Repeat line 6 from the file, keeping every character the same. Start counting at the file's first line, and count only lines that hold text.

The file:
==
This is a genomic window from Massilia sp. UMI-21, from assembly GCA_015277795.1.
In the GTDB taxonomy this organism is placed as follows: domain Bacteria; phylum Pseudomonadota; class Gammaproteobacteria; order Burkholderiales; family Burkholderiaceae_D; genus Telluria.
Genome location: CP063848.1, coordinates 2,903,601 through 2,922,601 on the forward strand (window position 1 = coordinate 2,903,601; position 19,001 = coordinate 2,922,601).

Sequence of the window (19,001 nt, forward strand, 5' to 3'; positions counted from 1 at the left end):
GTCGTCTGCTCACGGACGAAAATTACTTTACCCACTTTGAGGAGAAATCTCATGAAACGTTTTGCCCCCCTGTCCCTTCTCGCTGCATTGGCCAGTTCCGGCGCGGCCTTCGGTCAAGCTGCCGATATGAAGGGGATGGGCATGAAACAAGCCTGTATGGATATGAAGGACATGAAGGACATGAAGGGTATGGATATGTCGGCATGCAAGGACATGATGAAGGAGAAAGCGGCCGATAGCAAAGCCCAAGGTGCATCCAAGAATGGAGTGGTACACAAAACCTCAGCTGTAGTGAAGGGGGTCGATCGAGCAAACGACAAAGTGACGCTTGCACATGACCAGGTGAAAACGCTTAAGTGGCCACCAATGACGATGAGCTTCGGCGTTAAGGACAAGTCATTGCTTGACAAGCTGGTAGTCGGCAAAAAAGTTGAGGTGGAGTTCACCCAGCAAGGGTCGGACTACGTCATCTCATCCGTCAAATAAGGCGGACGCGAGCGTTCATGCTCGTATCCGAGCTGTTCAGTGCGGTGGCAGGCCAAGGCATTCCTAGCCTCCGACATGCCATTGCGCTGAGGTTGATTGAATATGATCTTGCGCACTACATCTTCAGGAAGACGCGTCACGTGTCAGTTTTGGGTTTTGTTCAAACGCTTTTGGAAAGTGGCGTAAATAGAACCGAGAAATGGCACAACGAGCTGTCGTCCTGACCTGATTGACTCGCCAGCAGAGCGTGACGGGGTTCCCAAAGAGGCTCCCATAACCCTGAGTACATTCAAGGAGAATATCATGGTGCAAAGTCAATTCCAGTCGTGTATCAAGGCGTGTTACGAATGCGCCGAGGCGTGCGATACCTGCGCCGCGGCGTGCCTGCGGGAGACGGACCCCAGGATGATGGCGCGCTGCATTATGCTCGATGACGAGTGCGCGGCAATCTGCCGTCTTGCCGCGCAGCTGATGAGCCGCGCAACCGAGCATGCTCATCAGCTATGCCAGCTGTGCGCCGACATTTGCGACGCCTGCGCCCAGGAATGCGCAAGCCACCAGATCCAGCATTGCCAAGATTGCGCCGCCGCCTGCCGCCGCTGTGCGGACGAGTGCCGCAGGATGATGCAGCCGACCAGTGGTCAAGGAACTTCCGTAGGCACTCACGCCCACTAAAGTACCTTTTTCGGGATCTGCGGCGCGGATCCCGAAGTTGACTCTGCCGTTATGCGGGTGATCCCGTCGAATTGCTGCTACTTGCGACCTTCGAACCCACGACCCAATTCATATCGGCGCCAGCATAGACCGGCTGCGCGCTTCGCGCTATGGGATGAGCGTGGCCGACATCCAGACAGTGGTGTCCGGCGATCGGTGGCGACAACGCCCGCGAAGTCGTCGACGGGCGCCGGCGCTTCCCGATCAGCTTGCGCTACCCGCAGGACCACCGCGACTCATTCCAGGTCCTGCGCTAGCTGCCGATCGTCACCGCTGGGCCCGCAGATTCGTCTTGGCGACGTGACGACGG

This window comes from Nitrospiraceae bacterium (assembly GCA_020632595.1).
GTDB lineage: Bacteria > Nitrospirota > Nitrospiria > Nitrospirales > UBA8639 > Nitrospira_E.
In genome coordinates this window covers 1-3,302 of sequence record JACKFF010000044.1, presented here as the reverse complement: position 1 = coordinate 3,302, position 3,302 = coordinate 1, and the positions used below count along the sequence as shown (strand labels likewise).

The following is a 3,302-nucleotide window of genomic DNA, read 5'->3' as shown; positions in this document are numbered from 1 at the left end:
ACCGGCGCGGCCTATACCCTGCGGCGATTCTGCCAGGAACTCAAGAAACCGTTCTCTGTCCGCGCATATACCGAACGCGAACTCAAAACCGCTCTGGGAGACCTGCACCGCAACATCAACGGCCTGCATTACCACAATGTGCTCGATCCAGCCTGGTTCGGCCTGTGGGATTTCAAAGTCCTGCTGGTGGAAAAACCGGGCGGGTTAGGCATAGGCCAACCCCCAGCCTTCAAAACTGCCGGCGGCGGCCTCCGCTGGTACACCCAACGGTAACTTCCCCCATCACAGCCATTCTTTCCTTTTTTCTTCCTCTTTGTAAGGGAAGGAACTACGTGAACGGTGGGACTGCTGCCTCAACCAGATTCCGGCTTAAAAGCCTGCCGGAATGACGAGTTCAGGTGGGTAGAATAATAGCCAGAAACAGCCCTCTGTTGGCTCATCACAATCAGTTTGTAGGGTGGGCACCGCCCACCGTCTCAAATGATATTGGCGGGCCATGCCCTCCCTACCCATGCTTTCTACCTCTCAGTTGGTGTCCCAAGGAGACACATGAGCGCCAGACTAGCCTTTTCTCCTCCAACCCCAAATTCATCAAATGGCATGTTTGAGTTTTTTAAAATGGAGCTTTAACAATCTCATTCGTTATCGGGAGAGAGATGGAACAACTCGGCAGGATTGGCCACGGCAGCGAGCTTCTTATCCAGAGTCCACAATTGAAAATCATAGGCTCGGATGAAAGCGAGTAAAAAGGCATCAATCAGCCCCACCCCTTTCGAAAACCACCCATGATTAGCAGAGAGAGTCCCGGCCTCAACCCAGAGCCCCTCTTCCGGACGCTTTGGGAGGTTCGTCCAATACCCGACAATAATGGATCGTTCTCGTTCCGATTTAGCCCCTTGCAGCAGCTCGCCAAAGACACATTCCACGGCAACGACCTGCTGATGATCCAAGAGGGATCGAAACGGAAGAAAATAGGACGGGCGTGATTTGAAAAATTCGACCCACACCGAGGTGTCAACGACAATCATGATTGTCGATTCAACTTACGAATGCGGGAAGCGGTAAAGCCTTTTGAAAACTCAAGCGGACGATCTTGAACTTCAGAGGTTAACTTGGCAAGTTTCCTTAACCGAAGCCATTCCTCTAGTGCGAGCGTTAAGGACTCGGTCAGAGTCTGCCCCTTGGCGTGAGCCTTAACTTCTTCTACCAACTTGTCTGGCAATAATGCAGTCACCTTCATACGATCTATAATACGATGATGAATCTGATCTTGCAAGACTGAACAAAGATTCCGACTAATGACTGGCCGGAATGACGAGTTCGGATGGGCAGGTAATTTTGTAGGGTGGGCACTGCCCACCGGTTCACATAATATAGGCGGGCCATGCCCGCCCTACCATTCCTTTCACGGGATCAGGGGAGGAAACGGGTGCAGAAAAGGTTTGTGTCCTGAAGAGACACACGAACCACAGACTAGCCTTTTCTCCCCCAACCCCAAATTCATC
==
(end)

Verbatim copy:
This window comes from Nitrospiraceae bacterium (assembly GCA_020632595.1).